keywords = "energy efficiency, private transport, energy service, technical progress, household fuel use",
author = "Gioele Figus and Swales, {J. Kim} and Karen Turner",
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N2 - This paper demonstrates the importance of modelling energy-intensive household services in general, and private transportation in particular, as combinations of energy and other inputs. Initially a partial equilibrium approach is used to analyse private transport consumption as a self-produced commodity formed by household vehicle and fuel use. We particularly focus on the impact of private vehicle-augmenting technical progress in this framework. We show that household fuel use will fall if it is easier to substitute between vehicles and fuel in the household production of private transport services than it is to substitute between private transport and the composite of all other goods in overall household consumption. The analysis is then extended, through Computable General Equilibrium simulation, to investigate the wider implications of similar efficiency improvements when intermediate demand, prices and nominal income are endogenous. The subsequent reduction in the price of private transport service (not observable in market prices) allows the wage measured relative to the CPI to rise whilst the wage relative to the price of foreign goods falls. This simultaneously increases UK international competitiveness, encouraging increased exports and reduced import penetration whilst allowing employment to rise. This provides an additional supply-side stimulus to production, employment and household income.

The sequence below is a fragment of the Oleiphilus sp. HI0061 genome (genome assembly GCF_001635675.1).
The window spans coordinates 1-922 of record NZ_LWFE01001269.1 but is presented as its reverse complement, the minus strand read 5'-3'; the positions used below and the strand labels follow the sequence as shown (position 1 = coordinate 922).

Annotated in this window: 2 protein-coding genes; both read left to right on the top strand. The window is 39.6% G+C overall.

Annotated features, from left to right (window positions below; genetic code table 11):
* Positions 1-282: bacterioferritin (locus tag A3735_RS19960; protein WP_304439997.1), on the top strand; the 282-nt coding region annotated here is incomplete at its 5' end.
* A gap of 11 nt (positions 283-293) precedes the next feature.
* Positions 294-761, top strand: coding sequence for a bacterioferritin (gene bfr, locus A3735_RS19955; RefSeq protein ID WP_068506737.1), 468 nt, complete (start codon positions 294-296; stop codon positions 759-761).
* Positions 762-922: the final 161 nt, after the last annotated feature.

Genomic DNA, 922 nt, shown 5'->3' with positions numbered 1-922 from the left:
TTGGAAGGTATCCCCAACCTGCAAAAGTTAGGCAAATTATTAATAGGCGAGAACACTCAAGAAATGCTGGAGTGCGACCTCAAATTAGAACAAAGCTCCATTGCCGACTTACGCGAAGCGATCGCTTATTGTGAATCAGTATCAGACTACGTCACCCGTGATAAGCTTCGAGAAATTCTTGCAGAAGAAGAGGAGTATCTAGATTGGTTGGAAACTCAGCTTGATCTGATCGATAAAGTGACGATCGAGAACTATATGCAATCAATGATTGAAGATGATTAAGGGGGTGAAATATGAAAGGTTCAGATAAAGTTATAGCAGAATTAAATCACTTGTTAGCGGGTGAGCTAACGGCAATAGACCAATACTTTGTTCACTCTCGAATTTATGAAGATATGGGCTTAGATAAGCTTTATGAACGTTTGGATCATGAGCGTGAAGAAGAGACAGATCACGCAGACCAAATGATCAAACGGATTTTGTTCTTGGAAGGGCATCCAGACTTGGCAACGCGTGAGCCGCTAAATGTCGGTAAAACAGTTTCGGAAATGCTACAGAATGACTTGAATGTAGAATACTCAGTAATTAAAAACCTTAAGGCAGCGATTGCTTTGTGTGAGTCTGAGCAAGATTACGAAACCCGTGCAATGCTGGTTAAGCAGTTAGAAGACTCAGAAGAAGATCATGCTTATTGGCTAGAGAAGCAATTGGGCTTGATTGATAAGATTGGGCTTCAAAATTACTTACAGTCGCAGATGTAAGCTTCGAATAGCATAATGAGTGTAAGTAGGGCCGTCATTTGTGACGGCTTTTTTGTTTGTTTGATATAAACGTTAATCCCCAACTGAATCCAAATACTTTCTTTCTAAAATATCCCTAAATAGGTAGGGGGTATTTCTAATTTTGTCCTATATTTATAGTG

AB - This paper demonstrates the importance of modelling energy-intensive household services in general, and private transportation in particular, as combinations of energy and other inputs. Initially a partial equilibrium approach is used to analyse private transport consumption as a self-produced commodity formed by household vehicle and fuel use. We particularly focus on the impact of private vehicle-augmenting technical progress in this framework. We show that household fuel use will fall if it is easier to substitute between vehicles and fuel in the household production of private transport services than it is to substitute between private transport and the composite of all other goods in overall household consumption. The analysis is then extended, through Computable General Equilibrium simulation, to investigate the wider implications of similar efficiency improvements when intermediate demand, prices and nominal income are endogenous. The subsequent reduction in the price of private transport service (not observable in market prices) allows the wage measured relative to the CPI to rise whilst the wage relative to the price of foreign goods falls. This simultaneously increases UK international competitiveness, encouraging increased exports and reduced import penetration whilst allowing employment to rise. This provides an additional supply-side stimulus to production, employment and household income.